Mainstream media let Republicans off the hook for holding the economy hostage in manufactured debt ceiling crisis
The media is focused on the Democrats’ supposed need to negotiate with an increasingly hostile party
Mainstream media are downplaying the Republican Party's role in potentially destabilizing the economy and assigning equal blame to both parties. The U.S. Treasury hit the debt limit on Thursday, and Congress must now act to raise the debt ceiling so the federal government can continue to function, but Republicans are making demands to cut spending to Social Security and Medicare in order to keep the lights on in Washington.
If Congress fails to raise the debt ceiling in time, the Treasury could default on its payment obligations for the first time in history, which could have disastrous consequences for the American and global economies. Vital entitlement programs like Medicare and Social Security would not be disbursed and due to the central role U.S. debt plays in the global financial system, a default could lead to instability in global markets, recession, and massive job loss. However, this can be avoided if Congress votes, as it has repeatedly in the past, to raise the debt limit.
Increasing the debt ceiling has been a routine part of Congress’ work for many years — it has been raised over a dozen times in the last quarter century. While former President Donald Trump occupied the White House, Republicans voted for a debt limit increase three times without incident, but the party is now using the U.S. economy as a bargaining chip to negotiate lower federal spending in a number of areas, as it also did under former Democratic President Barack Obama.
Despite Congress’ history of raising the debt ceiling to avoid financial collapse, mainstream media have treated the Republican position as a reasonable path to lowering government spending, and the Democrats as unwilling to negotiate. The framing suggests that both sides are to blame for the looming threat to the global economy, despite the fact that only Republicans are actually positioning themselves to cause economic harm.
Mainstream media are obscuring conservatives’ role in a potential government shutdown and Treasury default by distributing blame equally, and uncritically pushing GOP talking points in an effort to appear nonpartisan. Mainstream media’s handling has ignored that during House Speaker Kevin McCarthy’s brief tenure, the House GOP has moved significantly to the right.
- Politico referred to raising the debt limit as a “political stalemate” and described the positions as: “Conservatives want a deal that includes spending cuts, but the White House says meeting the country’s obligations should be non-negotiable.”
- CNN anchor Erin Burnett framed Republicans holding the economy hostage as “a dangerous game of chicken,” saying, “Republicans refuse to raise the debt ceiling without any strings attached. The White House — well, they are going to the opposite extreme.”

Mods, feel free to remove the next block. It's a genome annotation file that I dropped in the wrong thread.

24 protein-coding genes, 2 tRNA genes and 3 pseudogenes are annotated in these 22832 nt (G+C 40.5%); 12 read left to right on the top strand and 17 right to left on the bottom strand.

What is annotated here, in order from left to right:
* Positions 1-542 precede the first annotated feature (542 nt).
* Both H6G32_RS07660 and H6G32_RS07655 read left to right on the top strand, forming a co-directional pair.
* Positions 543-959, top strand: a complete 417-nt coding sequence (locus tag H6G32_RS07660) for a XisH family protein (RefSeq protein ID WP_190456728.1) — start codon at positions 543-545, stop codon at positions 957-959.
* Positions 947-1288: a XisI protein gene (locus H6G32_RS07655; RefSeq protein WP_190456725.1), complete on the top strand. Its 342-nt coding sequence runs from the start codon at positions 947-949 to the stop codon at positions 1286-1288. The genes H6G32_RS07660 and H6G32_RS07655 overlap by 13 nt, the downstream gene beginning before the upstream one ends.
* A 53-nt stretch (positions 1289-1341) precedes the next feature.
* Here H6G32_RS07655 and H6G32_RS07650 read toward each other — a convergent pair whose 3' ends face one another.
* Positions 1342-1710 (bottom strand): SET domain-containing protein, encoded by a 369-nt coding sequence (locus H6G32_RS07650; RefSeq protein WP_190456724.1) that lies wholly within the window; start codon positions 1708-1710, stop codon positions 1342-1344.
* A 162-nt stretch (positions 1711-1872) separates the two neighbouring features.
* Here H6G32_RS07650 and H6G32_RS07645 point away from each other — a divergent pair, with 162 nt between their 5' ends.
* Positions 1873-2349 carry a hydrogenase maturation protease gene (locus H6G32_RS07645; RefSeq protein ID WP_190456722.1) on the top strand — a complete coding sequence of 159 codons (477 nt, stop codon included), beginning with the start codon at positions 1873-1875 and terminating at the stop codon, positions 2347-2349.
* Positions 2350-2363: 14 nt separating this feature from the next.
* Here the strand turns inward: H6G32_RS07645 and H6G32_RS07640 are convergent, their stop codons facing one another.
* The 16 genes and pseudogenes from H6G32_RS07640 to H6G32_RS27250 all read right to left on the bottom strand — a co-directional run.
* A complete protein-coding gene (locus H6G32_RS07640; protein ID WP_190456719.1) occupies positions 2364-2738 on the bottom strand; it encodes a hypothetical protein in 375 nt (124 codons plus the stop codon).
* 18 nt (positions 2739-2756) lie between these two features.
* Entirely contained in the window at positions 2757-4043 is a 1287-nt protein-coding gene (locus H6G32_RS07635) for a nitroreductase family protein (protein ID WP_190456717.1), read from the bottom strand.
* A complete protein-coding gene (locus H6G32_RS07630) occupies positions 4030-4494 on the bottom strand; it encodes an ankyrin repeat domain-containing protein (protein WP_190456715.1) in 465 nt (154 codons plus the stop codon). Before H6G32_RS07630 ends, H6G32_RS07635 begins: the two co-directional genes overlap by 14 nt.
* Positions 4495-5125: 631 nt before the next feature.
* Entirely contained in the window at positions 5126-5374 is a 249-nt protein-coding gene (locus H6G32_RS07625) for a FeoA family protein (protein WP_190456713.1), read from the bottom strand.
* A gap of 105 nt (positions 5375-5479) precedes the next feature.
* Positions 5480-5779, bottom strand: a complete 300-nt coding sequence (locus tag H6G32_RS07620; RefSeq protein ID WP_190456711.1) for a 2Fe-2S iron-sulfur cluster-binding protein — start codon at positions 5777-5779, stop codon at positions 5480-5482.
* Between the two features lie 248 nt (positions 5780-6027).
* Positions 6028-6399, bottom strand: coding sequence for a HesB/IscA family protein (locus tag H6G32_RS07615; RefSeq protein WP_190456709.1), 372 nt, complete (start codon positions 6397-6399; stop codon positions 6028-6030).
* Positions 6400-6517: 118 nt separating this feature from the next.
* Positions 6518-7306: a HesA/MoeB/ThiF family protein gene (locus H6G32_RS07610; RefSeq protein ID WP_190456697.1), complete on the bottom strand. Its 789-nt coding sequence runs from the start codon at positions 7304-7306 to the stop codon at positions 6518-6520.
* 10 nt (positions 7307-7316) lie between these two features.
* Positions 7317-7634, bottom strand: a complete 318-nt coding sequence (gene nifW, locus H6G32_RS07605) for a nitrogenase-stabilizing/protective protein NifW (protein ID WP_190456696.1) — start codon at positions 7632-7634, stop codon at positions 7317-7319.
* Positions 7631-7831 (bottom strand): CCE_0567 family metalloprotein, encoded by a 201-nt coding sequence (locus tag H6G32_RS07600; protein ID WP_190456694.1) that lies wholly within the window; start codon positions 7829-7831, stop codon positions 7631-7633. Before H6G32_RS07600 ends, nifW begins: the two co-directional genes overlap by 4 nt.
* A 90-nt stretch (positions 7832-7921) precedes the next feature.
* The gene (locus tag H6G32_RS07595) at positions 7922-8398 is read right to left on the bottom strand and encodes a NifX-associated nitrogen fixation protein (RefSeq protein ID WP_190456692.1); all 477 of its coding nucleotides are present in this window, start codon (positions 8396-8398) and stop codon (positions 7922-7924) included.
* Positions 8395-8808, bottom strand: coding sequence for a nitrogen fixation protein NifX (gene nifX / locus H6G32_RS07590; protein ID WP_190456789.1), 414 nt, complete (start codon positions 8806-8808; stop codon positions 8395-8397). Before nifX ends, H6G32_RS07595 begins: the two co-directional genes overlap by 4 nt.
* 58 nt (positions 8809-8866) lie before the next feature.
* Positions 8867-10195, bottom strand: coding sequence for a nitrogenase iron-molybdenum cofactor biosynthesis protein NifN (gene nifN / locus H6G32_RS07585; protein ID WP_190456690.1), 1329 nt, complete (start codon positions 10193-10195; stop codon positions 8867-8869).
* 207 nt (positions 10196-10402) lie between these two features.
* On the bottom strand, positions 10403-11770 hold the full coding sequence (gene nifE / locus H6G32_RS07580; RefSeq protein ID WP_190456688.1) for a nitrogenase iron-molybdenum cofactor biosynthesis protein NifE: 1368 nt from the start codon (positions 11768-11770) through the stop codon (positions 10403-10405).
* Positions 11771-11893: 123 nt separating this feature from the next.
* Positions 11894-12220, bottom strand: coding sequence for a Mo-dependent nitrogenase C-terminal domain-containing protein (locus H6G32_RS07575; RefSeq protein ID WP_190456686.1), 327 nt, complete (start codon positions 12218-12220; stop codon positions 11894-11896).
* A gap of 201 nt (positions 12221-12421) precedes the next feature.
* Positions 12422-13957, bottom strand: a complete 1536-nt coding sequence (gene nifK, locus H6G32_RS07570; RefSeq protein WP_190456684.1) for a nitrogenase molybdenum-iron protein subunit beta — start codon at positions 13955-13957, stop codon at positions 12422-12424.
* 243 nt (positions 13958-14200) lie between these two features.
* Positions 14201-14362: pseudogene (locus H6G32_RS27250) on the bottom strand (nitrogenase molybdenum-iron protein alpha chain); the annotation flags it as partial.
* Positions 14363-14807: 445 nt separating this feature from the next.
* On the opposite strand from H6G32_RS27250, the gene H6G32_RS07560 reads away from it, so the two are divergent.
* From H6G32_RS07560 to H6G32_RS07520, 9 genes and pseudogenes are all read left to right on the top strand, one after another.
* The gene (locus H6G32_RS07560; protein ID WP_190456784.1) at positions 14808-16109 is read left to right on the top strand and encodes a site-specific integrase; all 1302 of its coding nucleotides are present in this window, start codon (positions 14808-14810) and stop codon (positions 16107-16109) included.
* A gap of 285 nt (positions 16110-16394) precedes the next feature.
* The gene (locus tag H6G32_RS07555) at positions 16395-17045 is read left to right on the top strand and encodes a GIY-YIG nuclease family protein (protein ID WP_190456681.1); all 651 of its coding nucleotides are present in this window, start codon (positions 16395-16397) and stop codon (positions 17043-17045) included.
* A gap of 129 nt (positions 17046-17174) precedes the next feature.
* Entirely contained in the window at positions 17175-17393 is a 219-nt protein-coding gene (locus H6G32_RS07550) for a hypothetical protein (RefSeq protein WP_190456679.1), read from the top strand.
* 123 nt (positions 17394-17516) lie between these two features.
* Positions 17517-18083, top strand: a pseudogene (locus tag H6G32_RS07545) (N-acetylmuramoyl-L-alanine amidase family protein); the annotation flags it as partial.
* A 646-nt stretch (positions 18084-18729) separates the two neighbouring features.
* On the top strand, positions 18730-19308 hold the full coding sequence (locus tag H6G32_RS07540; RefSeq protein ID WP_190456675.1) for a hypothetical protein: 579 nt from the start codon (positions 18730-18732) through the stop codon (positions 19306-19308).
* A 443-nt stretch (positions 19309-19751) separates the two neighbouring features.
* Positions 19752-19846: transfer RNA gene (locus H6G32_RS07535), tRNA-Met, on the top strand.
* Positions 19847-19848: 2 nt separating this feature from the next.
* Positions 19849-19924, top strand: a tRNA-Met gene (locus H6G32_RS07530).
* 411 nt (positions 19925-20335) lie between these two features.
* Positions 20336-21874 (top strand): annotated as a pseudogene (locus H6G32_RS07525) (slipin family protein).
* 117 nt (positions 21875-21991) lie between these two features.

- On NPR’s Morning Edition, political correspondent Susan Davis said, “For now, McCarthy is the only leader at the negotiating table.”
- On CNN’s Sunday morning political talk show, anchor Jake Tapper suggested to Rep. Ro Khanna (D-CA) that it would be “irresponsible” for the GOP to not force a fight over the debt ceiling, saying, “We have these crazy deficits, crazy national debt. It's $30 trillion right now … Isn't it time that Congress takes this seriously? And would the Republicans be irresponsible for not forcing this conversation?”
- In an interview with the ranking Democrat on the House Budget Committee, Tapper said that it’s “a problem” that “the U.S. government spends a lot more money than it takes in,” and he suggested Democrats are unwilling to negotiate: “Republicans say they are willing to come to the table to discuss raising the debt ceiling but they also want to discuss negotiations to reduce future government spending. … Are you willing to at least sit down and see if there is a deal to be made in any way?”
- While discussing the threat of the U.S. defaulting on its debt, MSNBC anchor José Díaz-Balart asked White House Council of Economic Advisers member Jared Bernstein: “Why won't the White House initiate some conversations over the debt limit?”
- Introducing a pair of segments, CNN anchor John Berman framed potential economic calamity over the debt ceiling as the fault of both Republicans and Democrats, saying, “Republicans refuse to budge on demands and Democrats refuse to budge on negotiations.” In the report, congressional correspondent Lauren Fox said Republicans and Democrats are “retreating to their corners,” and “sticking to their political talking points.”
- CNN anchor Erin Burnett again referred to Republicans refusing to lift the debt ceiling as “a game of chicken” and asked Khanna, “Are you going to take this to the mat? Are you going to try to call them on their bluff and have a default, or do you think, all right, maybe some spending cuts?”